Ironically, in March of 2021, the CDP suspended Officer Kilnapp for her involvement in the incident, on the grounds that she forgot to turn on her body camera before entering the house on the night of the shooting. To the contrary, the CDP took no disciplinary action against Gannon for shooting blindly through a wall while running away from a suspect and shooting his partner in the process.
Let’s take a look at the complaint’s legal theories. Here’s the full complaint:
The lawsuit alleges a direct excessive force Fourth Amendment violation by Officer Gannon, as well as supervisory and municipal violations by the City of Cleveland, alleging the existence of an unconstitutional policy of excessive force and training.
A similar incident actually happened in West Virginia back in 2009, and I was involved in some of the litigation. It was a tragic case. There was a vehicle pursuit that ended in multiple police officers surrounding the suspect’s vehicle, with the suspect still at the wheel. Several officers began firing at the driver. One of the bullets ended up hitting and killing a Charleston Police Department officer accidentally – or rather negligently. The officer’s widow sued, which was ultimately unsuccessful. Why?
“The Fourth Amendment protects ‘[t]he right of the people to be secure in their persons, houses, papers, and effects, against unreasonable searches and seizures.’…” “In order to be ‘seized’ within the meaning of the Fourth Amendment, one must have been the intended object of physical restraint by a state actor.”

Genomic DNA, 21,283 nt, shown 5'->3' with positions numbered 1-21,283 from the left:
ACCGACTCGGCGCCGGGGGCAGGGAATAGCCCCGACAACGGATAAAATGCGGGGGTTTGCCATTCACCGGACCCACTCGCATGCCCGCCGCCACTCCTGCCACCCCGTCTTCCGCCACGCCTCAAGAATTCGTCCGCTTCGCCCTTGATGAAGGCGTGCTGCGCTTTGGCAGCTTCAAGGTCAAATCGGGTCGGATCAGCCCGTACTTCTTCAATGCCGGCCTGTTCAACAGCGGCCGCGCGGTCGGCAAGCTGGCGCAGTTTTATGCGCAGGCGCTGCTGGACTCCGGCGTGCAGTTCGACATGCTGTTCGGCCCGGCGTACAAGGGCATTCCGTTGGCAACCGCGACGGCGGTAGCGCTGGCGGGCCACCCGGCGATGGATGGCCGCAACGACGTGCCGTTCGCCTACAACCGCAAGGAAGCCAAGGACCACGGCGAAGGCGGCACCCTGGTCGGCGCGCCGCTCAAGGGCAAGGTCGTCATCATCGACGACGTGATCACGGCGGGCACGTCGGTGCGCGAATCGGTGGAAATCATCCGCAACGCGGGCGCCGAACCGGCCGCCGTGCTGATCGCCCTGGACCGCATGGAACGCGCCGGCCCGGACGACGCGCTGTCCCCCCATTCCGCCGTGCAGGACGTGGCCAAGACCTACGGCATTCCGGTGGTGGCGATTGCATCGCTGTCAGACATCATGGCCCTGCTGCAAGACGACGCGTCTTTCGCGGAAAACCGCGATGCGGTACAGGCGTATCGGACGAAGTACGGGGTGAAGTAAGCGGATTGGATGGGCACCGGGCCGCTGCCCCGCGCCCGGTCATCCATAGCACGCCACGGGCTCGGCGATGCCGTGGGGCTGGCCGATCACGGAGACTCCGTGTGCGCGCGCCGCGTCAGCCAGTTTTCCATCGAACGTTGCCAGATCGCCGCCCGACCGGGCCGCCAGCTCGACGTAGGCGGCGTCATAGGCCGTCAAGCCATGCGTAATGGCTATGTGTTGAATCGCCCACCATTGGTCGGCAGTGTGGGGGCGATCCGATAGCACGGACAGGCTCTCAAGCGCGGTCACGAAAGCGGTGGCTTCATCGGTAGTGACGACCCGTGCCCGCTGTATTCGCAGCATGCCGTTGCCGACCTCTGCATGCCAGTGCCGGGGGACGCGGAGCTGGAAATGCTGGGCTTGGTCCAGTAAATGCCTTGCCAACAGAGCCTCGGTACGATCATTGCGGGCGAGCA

The U.S. Supreme Court has held that, “‘the Fourth Amendment’s specific protection against unreasonable seizures of the person does not, by definition, extend to unintentionally injured ‘bystanders.” (Brower v. County of Inyo 1989; see also Rucker v. Hartford County 4th Cir. 1991). In the Charleston Police Department case, which was Jones v. City of Charleston, from 2012, the Court held that since the colleague police officer wasn’t intentionally shot by the police officer who had fired at a suspect, that no Fourth Amendment seizure could occur. In other words, even a negligent use of a firearm by a police officer can fall short of being legally considered excessive force, assuming the victim was unintentionally shot by the police officer.
As the Judge in that case wrote in the opinion:
Whether it was appropriate for Officer Burford to discharge his weapon without accounting for the location of a fellow officer, and whether his actions in doing so may have been negligent or even reckless are questions that are not before the court. The plaintiff has only alleged violations of the Fourth and Fourteenth Amendments. Because it is undisputed that Officer Burford did not intend to shoot Officer Jones, the Fourth Amendment is not implicated.
Now there could be other theories of potential liability, which is probably the best hope for Officer Kilnapp in this case, as the Judge alluded to in the Jones case. There could be state law claims based on a negligence or recklessness standard. However, it doesn’t appear that any were alleged in the lawsuit. There may be some meat to the argument that Officer Gannon’s actions that day were attributable to training and supervisory issues. It would be probably be a stretch to attribute it to the CPD’s overall use of force policy issues, since Gannon obviously wasn’t following any sane policy if he was running away, shooting blindly behind him through a solid wall.
Sadly, unless the case settles, I don’t see a realistic path to liability. But I hope I’m wrong, because there should be accountability for someone being wrongfully shot by another individual, police officer or not.